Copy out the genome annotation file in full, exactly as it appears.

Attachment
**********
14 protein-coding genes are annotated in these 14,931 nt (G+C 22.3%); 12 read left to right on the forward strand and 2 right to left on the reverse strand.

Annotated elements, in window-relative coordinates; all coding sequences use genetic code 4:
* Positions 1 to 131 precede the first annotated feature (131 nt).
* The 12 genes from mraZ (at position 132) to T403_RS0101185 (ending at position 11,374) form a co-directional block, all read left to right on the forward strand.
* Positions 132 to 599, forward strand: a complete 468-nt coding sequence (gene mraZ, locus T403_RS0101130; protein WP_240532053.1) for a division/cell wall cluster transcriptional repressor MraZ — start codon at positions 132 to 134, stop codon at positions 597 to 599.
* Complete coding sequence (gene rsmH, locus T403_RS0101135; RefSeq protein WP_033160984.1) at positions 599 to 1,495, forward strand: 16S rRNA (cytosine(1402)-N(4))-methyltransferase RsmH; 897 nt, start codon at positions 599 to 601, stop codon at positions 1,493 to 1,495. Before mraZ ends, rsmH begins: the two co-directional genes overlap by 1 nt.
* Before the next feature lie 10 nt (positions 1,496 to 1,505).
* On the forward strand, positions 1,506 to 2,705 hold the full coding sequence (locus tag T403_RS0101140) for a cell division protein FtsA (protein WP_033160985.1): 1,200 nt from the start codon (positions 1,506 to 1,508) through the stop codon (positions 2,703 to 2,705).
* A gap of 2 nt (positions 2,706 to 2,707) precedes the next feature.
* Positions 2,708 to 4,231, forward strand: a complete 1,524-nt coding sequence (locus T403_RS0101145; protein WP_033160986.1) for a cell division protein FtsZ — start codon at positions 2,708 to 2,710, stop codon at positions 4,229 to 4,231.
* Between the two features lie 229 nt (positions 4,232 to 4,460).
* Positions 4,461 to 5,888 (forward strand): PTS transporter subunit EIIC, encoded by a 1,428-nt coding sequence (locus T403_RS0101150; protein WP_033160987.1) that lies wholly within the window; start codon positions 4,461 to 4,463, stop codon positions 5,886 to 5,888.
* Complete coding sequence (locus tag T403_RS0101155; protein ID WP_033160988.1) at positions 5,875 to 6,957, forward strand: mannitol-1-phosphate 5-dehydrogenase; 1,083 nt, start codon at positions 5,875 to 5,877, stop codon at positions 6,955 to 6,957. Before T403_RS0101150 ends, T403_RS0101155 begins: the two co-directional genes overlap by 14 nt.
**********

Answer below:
14 protein-coding genes are annotated in these 14,931 nt (G+C 22.3%); 12 read left to right on the forward strand and 2 right to left on the reverse strand.

Annotated elements, in window-relative coordinates; all coding sequences use genetic code 4:
* Positions 1 to 131 precede the first annotated feature (131 nt).
* The 12 genes from mraZ (at position 132) to T403_RS0101185 (ending at position 11,374) form a co-directional block, all read left to right on the forward strand.
* Positions 132 to 599, forward strand: a complete 468-nt coding sequence (gene mraZ, locus T403_RS0101130; protein WP_240532053.1) for a division/cell wall cluster transcriptional repressor MraZ — start codon at positions 132 to 134, stop codon at positions 597 to 599.
* Complete coding sequence (gene rsmH, locus T403_RS0101135; RefSeq protein WP_033160984.1) at positions 599 to 1,495, forward strand: 16S rRNA (cytosine(1402)-N(4))-methyltransferase RsmH; 897 nt, start codon at positions 599 to 601, stop codon at positions 1,493 to 1,495. Before mraZ ends, rsmH begins: the two co-directional genes overlap by 1 nt.
* Before the next feature lie 10 nt (positions 1,496 to 1,505).
* On the forward strand, positions 1,506 to 2,705 hold the full coding sequence (locus tag T403_RS0101140) for a cell division protein FtsA (protein WP_033160985.1): 1,200 nt from the start codon (positions 1,506 to 1,508) through the stop codon (positions 2,703 to 2,705).
* A gap of 2 nt (positions 2,706 to 2,707) precedes the next feature.
* Positions 2,708 to 4,231, forward strand: a complete 1,524-nt coding sequence (locus T403_RS0101145; protein WP_033160986.1) for a cell division protein FtsZ — start codon at positions 2,708 to 2,710, stop codon at positions 4,229 to 4,231.
* Between the two features lie 229 nt (positions 4,232 to 4,460).
* Positions 4,461 to 5,888 (forward strand): PTS transporter subunit EIIC, encoded by a 1,428-nt coding sequence (locus T403_RS0101150; protein WP_033160987.1) that lies wholly within the window; start codon positions 4,461 to 4,463, stop codon positions 5,886 to 5,888.
* Complete coding sequence (locus tag T403_RS0101155; protein ID WP_033160988.1) at positions 5,875 to 6,957, forward strand: mannitol-1-phosphate 5-dehydrogenase; 1,083 nt, start codon at positions 5,875 to 5,877, stop codon at positions 6,955 to 6,957. Before T403_RS0101150 ends, T403_RS0101155 begins: the two co-directional genes overlap by 14 nt.